I was delighted to have the opportunity to join the blogtour for Carmel Harrington’s latest novel, The Moon Over Kilmore Quay. I have enjoyed every one of her books to date and this one was as lovely and emotional as her previous novels.
From the back of the book
When your heart belongs in two places, can you ever truly find home?
Brooklyn, New York,
Bea has grown up in the heart of the Irish community, always hearing stories of home. When she discovers a letter from her younger self, written years before, it sends her deep into her own family history.
Kilmore Quay, Ireland.
Years earlier, Lucy Mernagh leaves her much-loved home and family in search of the New York dream. The Big Apple is a world away from the quiet village she grew up in, and the longing for home aches within her.
When Bea uncovers a shocking secret, it takes her back across the water to Kilmore Quay, where – finally – long-buried truths will come to light. But fate has one last twist in store…
The Moon Over Kilmore Quay is the story of two women looking to find where they belong and takes place in the early 90s and more or less contemporary times. In the 1990s, Lucy, along with her sister Maeve emigrates to New York from Wexford, Ireland. In the present day, Bea is looking to find out more about her Irish roots. So it’s a dual time line story, although with Bea we also find out quite a bit about her younger years. I always enjoy dual time line stories as I try to work out just how they will connect. The author had written this in a very clever way though making me believe one thing when in fact, I was being carefully misled. Very mysterious I know but you need to find out for yourself!
Most of the author’s books take place in Ireland but the setting for most of this book is Brooklyn, New York. In the Irish American community we are introduced to there, connections to home are still strong and they are proud of their Irish heritage. Although my own family is pretty much Scottish through and through, one set of my great great grandparents emigrated from Drumshanbo in County Leitrum to Liverpool in the 1860s, then my great grandad ended up in Edinburgh. My mum said she had always thought he was Irish as he spoke with an Irish accent, despite being born in Liverpool. I am proud of my own tenuous links to Ireland and am sure that’s why I enjoy Irish fiction so much. That sense of identity and need to find a place to belong was so strong in both Bea and Lucy.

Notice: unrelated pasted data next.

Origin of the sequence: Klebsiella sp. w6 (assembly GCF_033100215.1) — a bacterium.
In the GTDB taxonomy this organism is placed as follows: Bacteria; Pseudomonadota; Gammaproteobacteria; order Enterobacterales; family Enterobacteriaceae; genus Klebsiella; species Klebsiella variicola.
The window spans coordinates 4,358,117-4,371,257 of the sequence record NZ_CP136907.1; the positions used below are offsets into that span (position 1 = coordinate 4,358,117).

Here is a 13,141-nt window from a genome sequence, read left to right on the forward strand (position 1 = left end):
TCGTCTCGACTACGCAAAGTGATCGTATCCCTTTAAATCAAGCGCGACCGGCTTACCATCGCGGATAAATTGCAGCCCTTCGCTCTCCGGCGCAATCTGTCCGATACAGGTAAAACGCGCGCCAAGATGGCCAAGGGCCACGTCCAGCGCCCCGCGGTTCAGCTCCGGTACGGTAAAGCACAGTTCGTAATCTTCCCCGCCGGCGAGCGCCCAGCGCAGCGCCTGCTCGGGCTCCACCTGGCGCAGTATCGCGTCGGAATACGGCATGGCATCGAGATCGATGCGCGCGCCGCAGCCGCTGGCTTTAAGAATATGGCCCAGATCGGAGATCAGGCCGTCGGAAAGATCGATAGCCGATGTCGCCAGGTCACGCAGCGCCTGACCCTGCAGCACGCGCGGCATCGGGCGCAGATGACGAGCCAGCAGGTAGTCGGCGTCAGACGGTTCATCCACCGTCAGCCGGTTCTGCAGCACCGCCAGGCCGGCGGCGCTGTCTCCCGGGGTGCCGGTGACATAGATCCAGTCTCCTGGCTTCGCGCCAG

There is a touch of the unexplained, something a little magical which adds intrigue to the story and sends Bea on a bit of a mission to make up for some mistakes in her past. A letter she wrote when she was younger made her ask herself some questions about her life now. This was quite an emotional part of the book as she tried to make up for past wrongs as well as connect to her mother’s family. Bea soon discovers that there were plenty secrets in her family and Carmel Harrington had plenty of surprises into her story. One or two literally took me aback and at least one brought a tear to my eye.
Carmel Harrington certainly knows how to write warm-hearted stories that pack a real emotional punch. There is so much love poured into this story whether it’s for family or friends, romantic love or even love of a country. The Moon Over Kilmore Quay is most definitely a book to curl up with as you follow Lucy and Bea on their emotional journeys.
Thank you to Anne at Random Things Tours for the invitation to take part in the tour and arranging a review copy of the book. The Moon Over Kilmore Quay is published by Harper Collins and available now. You should be able to buy it from your usual book retailer or you will find buying options on the Harper Collins website here: The Moon Over Kilmore Quay
About the Author
USA Today and Irish Times bestseller Carmel Harrington lives in Wexford with her family & rescue dog. Her ninth novel, The Moon Over Kilmore Quay is on sale now. Other bestselling novels include My Pear-Shaped Life, A Thousand Roads Home, The Woman at 72 Derry Lane and the ITV commissioned novel, Cold Feet The Lost Years. Carmel’s trademark is to write warm, uplifting stories with humour, heart and hope. She loves to write about family, friendships, love and life within complex, twisting plots. Carmel’s novels have been shortlisted twice for an Irish Book Award and her debut won Kindle Book of the Year and Romantic eBook of the Year in 2013. Carmel is also a regular on Irish TV screens, as a panellist on Virgin Media’s Elaine show and is co-founder of The Inspiration Project, a coaching and writing retreat.
To keep in touch with Carmel, follow her on social media or visit her website.
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